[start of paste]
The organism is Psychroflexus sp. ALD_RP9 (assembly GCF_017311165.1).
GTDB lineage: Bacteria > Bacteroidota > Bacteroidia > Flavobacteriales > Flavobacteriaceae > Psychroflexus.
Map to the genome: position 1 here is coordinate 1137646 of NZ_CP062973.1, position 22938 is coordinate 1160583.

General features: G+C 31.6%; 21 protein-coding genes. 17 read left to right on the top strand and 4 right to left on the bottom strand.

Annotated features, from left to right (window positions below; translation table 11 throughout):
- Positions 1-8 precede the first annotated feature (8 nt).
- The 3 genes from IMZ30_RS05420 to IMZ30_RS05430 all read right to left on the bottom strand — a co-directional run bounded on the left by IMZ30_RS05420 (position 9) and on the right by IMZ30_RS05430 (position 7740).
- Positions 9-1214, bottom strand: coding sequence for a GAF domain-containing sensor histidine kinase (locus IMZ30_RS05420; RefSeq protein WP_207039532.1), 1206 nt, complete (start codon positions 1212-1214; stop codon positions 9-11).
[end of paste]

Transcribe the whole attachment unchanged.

The organism is Psychroflexus sp. ALD_RP9 (assembly GCF_017311165.1).
GTDB lineage: Bacteria > Bacteroidota > Bacteroidia > Flavobacteriales > Flavobacteriaceae > Psychroflexus.
Map to the genome: position 1 here is coordinate 1137646 of NZ_CP062973.1, position 22938 is coordinate 1160583.

General features: G+C 31.6%; 21 protein-coding genes. 17 read left to right on the top strand and 4 right to left on the bottom strand.

Annotated features, from left to right (window positions below; translation table 11 throughout):
- Positions 1-8 precede the first annotated feature (8 nt).
- The 3 genes from IMZ30_RS05420 to IMZ30_RS05430 all read right to left on the bottom strand — a co-directional run bounded on the left by IMZ30_RS05420 (position 9) and on the right by IMZ30_RS05430 (position 7740).
- Positions 9-1214, bottom strand: coding sequence for a GAF domain-containing sensor histidine kinase (locus IMZ30_RS05420; RefSeq protein WP_207039532.1), 1206 nt, complete (start codon positions 1212-1214; stop codon positions 9-11).